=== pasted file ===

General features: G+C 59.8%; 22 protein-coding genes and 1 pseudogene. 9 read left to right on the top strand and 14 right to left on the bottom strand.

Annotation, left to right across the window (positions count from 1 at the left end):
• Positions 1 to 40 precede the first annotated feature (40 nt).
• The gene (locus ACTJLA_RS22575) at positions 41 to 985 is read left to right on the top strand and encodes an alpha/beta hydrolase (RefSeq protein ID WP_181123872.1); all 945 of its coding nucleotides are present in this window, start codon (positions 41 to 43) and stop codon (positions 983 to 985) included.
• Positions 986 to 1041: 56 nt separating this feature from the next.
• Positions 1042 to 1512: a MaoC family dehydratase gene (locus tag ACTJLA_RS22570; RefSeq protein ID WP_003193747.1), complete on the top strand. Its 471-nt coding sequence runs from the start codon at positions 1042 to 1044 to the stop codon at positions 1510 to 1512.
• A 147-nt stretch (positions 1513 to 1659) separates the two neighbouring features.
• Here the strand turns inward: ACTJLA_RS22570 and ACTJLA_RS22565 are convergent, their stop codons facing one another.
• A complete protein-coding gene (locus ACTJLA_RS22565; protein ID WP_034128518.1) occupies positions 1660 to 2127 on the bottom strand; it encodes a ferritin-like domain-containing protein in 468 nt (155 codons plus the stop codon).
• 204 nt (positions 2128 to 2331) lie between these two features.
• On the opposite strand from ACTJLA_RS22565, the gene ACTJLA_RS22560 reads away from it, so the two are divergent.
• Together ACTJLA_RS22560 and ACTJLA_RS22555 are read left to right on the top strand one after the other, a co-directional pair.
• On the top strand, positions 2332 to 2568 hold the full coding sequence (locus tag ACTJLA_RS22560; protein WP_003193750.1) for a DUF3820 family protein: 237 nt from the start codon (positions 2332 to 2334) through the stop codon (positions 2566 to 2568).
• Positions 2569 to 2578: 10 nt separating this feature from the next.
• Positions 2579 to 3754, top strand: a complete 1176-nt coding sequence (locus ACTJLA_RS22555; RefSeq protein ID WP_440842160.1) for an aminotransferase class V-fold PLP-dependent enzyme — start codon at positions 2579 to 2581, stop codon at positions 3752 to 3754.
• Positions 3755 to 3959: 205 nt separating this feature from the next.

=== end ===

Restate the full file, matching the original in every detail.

General features: G+C 59.8%; 22 protein-coding genes and 1 pseudogene. 9 read left to right on the top strand and 14 right to left on the bottom strand.

Annotation, left to right across the window (positions count from 1 at the left end):
• Positions 1 to 40 precede the first annotated feature (40 nt).
• The gene (locus ACTJLA_RS22575) at positions 41 to 985 is read left to right on the top strand and encodes an alpha/beta hydrolase (RefSeq protein ID WP_181123872.1); all 945 of its coding nucleotides are present in this window, start codon (positions 41 to 43) and stop codon (positions 983 to 985) included.
• Positions 986 to 1041: 56 nt separating this feature from the next.
• Positions 1042 to 1512: a MaoC family dehydratase gene (locus tag ACTJLA_RS22570; RefSeq protein ID WP_003193747.1), complete on the top strand. Its 471-nt coding sequence runs from the start codon at positions 1042 to 1044 to the stop codon at positions 1510 to 1512.
• A 147-nt stretch (positions 1513 to 1659) separates the two neighbouring features.
• Here the strand turns inward: ACTJLA_RS22570 and ACTJLA_RS22565 are convergent, their stop codons facing one another.
• A complete protein-coding gene (locus ACTJLA_RS22565; protein ID WP_034128518.1) occupies positions 1660 to 2127 on the bottom strand; it encodes a ferritin-like domain-containing protein in 468 nt (155 codons plus the stop codon).
• 204 nt (positions 2128 to 2331) lie between these two features.
• On the opposite strand from ACTJLA_RS22565, the gene ACTJLA_RS22560 reads away from it, so the two are divergent.
• Together ACTJLA_RS22560 and ACTJLA_RS22555 are read left to right on the top strand one after the other, a co-directional pair.
• On the top strand, positions 2332 to 2568 hold the full coding sequence (locus tag ACTJLA_RS22560; protein WP_003193750.1) for a DUF3820 family protein: 237 nt from the start codon (positions 2332 to 2334) through the stop codon (positions 2566 to 2568).
• Positions 2569 to 2578: 10 nt separating this feature from the next.
• Positions 2579 to 3754, top strand: a complete 1176-nt coding sequence (locus ACTJLA_RS22555; RefSeq protein ID WP_440842160.1) for an aminotransferase class V-fold PLP-dependent enzyme — start codon at positions 2579 to 2581, stop codon at positions 3752 to 3754.
• Positions 3755 to 3959: 205 nt separating this feature from the next.